How The Largest Winery in Texas Survived The Extreme Drought - KWES NewsWest 9 / Midland, Odessa, Big Spring, TX: newswest9.com |

How The Largest Winery in Texas Survived The Extreme Drought

By Sylvia Gonzalez
NewsWest 9

FORT STOCKTON - On Thursday, NewsWest 9 brought you the story of the Ste. Genevieve Winery, which is the largest winery in Texas. The winery is located 26 miles east of Fort Stockton. When they first started in the early 1980's, they had about 1,000 acres of vines, now they are down to half and it has to do, in part, with the drought this area has seen in recent years.

Jean-Michel Duforat, Executive Manager of St. Genevieve Winery, said even though the drought has affected them, they continue to hold the number one spot in the state.

"We lost pretty close to 200 acres, just because they were old vines," Duforat said. 

Duforat says the summer of 2011 is a year they will not soon forget. A year with hardly any rain, ended the life of many vines.

"It was too rough for those vines. They didn't have enough strength to stay alive. You put water, you put fertilizer, the wind was blowing all the time. It was very hot so the leaves didn't have the photosynthesis so they slowly and sadly just died," Duforat said. 

Currently the vineyard has 520 acres, although they are not all in production, they continue to plant vines on 40 acres every year. Duforat says the harsh West Texas weather taps into the life span of a vine.

When a vine is planted, it's named after that year. While seeing plantation '83 lifeless is a sight Duforat doesn't like, he has come to understand that its all a part of the cycle of life.  

"It's definitely hard, it's sad. Of course, there is nothing that you can do, but then on the bright side, you can see new plants growing. It's part of the job. You plant it, you grow it, you take care of it as much as you can until there's nothing else you can do. That's life you know, now we have to take care of the new ones," Duforat said.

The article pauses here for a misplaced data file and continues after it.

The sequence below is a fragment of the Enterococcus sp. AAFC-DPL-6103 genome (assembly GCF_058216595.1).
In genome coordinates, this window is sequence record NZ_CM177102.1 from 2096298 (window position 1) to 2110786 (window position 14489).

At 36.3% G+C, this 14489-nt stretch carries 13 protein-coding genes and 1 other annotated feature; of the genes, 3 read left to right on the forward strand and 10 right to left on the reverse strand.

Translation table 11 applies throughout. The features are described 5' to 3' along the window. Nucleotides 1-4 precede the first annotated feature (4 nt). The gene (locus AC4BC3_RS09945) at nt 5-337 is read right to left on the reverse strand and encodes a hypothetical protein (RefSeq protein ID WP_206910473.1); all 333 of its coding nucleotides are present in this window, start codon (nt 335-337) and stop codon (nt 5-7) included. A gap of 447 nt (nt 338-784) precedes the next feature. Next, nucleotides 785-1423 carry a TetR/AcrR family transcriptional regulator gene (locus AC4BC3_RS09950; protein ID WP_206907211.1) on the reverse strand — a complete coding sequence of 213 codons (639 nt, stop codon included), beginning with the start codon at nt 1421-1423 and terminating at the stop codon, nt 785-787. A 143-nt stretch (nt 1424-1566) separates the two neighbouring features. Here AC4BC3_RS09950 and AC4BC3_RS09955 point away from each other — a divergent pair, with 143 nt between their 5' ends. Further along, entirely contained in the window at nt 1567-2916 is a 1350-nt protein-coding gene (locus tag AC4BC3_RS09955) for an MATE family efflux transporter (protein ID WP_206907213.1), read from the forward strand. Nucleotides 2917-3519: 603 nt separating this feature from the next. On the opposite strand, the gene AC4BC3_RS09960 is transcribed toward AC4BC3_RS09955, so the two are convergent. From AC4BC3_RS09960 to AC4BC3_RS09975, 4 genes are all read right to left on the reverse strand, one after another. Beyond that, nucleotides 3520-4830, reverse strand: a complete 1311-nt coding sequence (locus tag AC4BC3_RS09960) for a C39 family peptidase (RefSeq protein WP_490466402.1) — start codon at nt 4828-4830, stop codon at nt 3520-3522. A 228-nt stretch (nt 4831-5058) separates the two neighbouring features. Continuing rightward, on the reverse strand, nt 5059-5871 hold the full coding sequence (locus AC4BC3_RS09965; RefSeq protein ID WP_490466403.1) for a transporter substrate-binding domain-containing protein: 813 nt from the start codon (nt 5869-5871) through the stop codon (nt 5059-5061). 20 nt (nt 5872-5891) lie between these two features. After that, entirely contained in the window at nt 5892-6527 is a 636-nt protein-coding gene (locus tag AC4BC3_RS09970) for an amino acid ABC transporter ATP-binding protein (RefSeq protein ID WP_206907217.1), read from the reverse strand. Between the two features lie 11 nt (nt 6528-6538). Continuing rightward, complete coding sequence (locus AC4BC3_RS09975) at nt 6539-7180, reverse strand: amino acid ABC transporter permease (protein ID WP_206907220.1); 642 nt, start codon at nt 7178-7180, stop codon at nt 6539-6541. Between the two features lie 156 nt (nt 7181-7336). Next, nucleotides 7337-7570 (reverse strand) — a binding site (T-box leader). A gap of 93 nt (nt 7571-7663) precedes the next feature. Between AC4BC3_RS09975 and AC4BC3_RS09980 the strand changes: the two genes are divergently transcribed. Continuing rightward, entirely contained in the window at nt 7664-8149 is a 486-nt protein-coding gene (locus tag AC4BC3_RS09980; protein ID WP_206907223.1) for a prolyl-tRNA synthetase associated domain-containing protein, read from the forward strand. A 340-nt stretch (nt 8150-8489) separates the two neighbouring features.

Employees at the vineyard have been busy planting vines to keep up with the demand of their fine wine, not only in Texas, but for other states as well. 

"We are importing. We sell it out of state. A few years ago, Ste. Genevieve was doing so good we try to sell it out of state and sure enough, we went to try to find distributors to represent our brand and we did go out of state in Florida, Louisiana, Kansas, Oklahoma, Connecticut, all different states," Duforat said. 

However, their ambition doesn't stop there.

"We would like to ship international, but it's not our main goal. I think the United States is a large country that we have a lot of concentration time to put America first. We have to face the high demand, make sure we stay on top of that because you can not let your customers go dry," Duforat said.

Duforat knows that many wineries and vineyards have popped up since they opened their doors. Even so, they still have a lot of work that needs to be done and they're not planning to go away anytime soon.

"The vineyards will keep on going, and I think we will try to make more, improve our product and developing. More Texas premium wines, that's our goal. We'll be here for a long time, we're not ready to go yet," Duforat said.

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